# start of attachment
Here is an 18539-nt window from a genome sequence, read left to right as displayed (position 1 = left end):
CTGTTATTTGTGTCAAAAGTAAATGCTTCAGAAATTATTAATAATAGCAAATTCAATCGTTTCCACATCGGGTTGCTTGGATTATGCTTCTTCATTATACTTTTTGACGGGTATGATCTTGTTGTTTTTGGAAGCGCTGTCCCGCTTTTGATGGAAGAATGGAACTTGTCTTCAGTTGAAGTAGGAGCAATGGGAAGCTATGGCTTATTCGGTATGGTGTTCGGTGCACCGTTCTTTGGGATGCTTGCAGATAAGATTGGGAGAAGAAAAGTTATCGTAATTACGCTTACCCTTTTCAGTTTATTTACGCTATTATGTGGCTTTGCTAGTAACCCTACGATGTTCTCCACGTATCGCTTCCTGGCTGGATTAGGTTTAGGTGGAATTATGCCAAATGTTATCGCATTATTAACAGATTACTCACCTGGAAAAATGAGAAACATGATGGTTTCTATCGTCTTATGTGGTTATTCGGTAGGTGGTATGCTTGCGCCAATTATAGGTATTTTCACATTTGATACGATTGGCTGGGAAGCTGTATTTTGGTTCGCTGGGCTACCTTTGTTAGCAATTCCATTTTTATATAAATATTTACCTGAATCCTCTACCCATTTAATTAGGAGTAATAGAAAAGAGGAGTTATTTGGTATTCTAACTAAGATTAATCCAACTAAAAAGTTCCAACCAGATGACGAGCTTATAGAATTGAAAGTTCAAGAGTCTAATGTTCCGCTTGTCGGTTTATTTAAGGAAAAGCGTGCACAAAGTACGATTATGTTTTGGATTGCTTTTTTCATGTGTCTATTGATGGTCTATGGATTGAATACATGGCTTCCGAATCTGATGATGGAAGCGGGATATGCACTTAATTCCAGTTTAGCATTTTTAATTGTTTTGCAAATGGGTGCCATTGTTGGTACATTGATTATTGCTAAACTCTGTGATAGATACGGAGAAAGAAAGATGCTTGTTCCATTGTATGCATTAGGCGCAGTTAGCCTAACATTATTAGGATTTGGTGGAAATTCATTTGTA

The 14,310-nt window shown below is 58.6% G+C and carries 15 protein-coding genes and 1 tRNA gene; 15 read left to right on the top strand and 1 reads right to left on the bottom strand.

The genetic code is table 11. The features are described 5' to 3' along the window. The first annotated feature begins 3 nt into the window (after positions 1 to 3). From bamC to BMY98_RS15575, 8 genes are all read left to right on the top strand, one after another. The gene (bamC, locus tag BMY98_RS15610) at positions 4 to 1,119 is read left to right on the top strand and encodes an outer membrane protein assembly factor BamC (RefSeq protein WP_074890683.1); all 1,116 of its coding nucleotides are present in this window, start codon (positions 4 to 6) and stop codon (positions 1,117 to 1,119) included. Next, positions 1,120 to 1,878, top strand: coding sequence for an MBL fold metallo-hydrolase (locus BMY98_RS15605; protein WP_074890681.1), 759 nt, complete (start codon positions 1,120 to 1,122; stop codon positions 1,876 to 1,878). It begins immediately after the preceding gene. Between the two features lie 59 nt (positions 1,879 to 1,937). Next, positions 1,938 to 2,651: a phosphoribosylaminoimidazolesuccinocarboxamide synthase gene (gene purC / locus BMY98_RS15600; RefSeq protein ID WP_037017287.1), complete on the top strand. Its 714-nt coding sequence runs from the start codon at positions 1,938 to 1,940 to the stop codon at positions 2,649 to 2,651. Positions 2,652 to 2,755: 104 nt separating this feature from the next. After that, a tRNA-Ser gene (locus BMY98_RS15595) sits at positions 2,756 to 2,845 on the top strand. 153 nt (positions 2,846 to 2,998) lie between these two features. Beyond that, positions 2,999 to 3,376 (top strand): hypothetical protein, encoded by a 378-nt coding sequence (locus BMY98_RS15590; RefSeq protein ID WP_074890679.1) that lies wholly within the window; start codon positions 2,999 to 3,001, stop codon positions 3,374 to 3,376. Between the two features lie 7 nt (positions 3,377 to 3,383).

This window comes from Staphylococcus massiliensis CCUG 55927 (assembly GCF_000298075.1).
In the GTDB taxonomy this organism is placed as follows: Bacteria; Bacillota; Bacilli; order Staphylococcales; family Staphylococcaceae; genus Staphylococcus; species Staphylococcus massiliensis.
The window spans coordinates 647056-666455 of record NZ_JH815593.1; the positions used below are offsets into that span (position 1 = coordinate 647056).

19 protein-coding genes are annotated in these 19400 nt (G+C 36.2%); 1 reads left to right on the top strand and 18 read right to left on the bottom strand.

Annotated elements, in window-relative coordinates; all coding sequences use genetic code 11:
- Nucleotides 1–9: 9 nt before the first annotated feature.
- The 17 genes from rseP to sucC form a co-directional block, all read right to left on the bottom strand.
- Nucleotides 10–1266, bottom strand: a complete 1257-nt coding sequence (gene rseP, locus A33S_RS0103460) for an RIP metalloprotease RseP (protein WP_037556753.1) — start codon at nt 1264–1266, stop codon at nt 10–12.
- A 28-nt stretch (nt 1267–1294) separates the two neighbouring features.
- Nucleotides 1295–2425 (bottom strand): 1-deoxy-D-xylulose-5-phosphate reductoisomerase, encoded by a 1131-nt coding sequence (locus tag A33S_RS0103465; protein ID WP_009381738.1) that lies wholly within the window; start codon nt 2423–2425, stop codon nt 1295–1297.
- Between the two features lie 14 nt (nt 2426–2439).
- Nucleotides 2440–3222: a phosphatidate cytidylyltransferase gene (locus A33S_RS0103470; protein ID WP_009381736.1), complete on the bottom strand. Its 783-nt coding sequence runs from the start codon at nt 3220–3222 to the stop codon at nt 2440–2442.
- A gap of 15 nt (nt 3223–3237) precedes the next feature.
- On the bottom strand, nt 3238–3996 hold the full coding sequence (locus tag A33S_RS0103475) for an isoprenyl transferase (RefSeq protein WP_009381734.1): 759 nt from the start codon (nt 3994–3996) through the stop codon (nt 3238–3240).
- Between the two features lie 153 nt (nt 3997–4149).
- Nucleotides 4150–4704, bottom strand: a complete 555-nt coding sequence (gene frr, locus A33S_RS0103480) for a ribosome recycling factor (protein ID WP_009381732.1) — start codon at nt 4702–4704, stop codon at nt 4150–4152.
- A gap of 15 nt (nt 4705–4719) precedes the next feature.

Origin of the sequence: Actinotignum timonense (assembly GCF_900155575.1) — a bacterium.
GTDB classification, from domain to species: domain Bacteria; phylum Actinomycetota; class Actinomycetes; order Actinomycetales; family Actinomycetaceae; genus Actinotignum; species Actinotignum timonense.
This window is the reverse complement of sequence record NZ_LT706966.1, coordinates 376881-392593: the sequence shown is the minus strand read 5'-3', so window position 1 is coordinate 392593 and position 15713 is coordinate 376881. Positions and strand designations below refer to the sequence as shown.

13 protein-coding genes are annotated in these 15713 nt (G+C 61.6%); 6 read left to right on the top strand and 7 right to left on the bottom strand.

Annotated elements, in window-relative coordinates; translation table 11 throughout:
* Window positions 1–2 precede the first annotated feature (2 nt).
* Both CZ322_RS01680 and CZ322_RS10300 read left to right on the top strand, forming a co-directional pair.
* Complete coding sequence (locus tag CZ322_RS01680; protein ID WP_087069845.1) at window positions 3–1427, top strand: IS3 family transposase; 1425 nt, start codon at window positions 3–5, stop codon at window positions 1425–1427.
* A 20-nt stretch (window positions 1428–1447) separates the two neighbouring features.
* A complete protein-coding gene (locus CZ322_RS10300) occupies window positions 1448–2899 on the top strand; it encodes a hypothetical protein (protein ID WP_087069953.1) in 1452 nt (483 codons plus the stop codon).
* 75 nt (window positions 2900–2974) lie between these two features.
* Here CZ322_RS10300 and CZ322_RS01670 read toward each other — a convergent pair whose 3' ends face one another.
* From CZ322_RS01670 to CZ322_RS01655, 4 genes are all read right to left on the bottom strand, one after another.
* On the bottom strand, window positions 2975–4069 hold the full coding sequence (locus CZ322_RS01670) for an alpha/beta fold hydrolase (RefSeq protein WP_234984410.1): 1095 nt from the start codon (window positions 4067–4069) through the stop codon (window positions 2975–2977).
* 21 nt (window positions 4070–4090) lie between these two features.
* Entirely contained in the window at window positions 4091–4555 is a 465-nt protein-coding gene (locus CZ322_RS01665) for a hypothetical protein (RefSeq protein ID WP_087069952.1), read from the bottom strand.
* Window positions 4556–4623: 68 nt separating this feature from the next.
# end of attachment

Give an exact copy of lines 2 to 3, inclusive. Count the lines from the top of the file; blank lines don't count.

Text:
CTGTTATTTGTGTCAAAAGTAAATGCTTCAGAAATTATTAATAATAGCAAATTCAATCGTTTCCACATCGGGTTGCTTGGATTATGCTTCTTCATTATACTTTTTGACGGGTATGATCTTGTTGTTTTTGGAAGCGCTGTCCCGCTTTTGATGGAAGAATGGAACTTGTCTTCAGTTGAAGTAGGAGCAATGGGAAGCTATGGCTTATTCGGTATGGTGTTCGGTGCACCGTTCTTTGGGATGCTTGCAGATAAGATTGGGAGAAGAAAAGTTATCGTAATTACGCTTACCCTTTTCAGTTTATTTACGCTATTATGTGGCTTTGCTAGTAACCCTACGATGTTCTCCACGTATCGCTTCCTGGCTGGATTAGGTTTAGGTGGAATTATGCCAAATGTTATCGCATTATTAACAGATTACTCACCTGGAAAAATGAGAAACATGATGGTTTCTATCGTCTTATGTGGTTATTCGGTAGGTGGTATGCTTGCGCCAATTATAGGTATTTTCACATTTGATACGATTGGCTGGGAAGCTGTATTTTGGTTCGCTGGGCTACCTTTGTTAGCAATTCCATTTTTATATAAATATTTACCTGAATCCTCTACCCATTTAATTAGGAGTAATAGAAAAGAGGAGTTATTTGGTATTCTAACTAAGATTAATCCAACTAAAAAGTTCCAACCAGATGACGAGCTTATAGAATTGAAAGTTCAAGAGTCTAATGTTCCGCTTGTCGGTTTATTTAAGGAAAAGCGTGCACAAAGTACGATTATGTTTTGGATTGCTTTTTTCATGTGTCTATTGATGGTCTATGGATTGAATACATGGCTTCCGAATCTGATGATGGAAGCGGGATATGCACTTAATTCCAGTTTAGCATTTTTAATTGTTTTGCAAATGGGTGCCATTGTTGGTACATTGATTATTGCTAAACTCTGTGATAGATACGGAGAAAGAAAGATGCTTGTTCCATTGTATGCATTAGGCGCAGTTAGCCTAACATTATTAGGATTTGGTGGAAATTCATTTGTA

The 14,310-nt window shown below is 58.6% G+C and carries 15 protein-coding genes and 1 tRNA gene; 15 read left to right on the top strand and 1 reads right to left on the bottom strand.